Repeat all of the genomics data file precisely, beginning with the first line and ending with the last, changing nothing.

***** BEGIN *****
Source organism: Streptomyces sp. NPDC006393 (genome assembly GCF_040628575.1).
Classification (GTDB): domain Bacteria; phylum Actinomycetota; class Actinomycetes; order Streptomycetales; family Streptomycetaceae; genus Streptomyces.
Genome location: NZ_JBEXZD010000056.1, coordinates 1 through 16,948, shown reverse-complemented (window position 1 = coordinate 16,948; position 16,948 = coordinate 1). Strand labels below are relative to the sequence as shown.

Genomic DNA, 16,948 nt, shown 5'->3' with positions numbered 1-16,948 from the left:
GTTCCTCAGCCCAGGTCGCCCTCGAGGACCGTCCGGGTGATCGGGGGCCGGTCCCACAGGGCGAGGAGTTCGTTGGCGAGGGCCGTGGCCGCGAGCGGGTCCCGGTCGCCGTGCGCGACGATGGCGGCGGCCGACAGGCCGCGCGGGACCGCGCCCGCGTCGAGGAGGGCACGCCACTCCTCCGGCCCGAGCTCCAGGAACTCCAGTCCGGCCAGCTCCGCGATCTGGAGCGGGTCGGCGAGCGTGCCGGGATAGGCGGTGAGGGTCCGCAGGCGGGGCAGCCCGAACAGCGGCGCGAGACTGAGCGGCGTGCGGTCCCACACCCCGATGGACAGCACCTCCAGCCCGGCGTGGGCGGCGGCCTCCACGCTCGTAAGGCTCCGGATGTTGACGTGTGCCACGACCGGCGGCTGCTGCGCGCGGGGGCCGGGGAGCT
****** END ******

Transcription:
Source organism: Streptomyces sp. NPDC006393 (genome assembly GCF_040628575.1).
Classification (GTDB): domain Bacteria; phylum Actinomycetota; class Actinomycetes; order Streptomycetales; family Streptomycetaceae; genus Streptomyces.
Genome location: NZ_JBEXZD010000056.1, coordinates 1 through 16,948, shown reverse-complemented (window position 1 = coordinate 16,948; position 16,948 = coordinate 1). Strand labels below are relative to the sequence as shown.

Genomic DNA, 16,948 nt, shown 5'->3' with positions numbered 1-16,948 from the left:
GTTCCTCAGCCCAGGTCGCCCTCGAGGACCGTCCGGGTGATCGGGGGCCGGTCCCACAGGGCGAGGAGTTCGTTGGCGAGGGCCGTGGCCGCGAGCGGGTCCCGGTCGCCGTGCGCGACGATGGCGGCGGCCGACAGGCCGCGCGGGACCGCGCCCGCGTCGAGGAGGGCACGCCACTCCTCCGGCCCGAGCTCCAGGAACTCCAGTCCGGCCAGCTCCGCGATCTGGAGCGGGTCGGCGAGCGTGCCGGGATAGGCGGTGAGGGTCCGCAGGCGGGGCAGCCCGAACAGCGGCGCGAGACTGAGCGGCGTGCGGTCCCACACCCCGATGGACAGCACCTCCAGCCCGGCGTGGGCGGCGGCCTCCACGCTCGTAAGGCTCCGGATGTTGACGTGTGCCACGACCGGCGGCTGCTGCGCGCGGGGGCCGGGGAGCT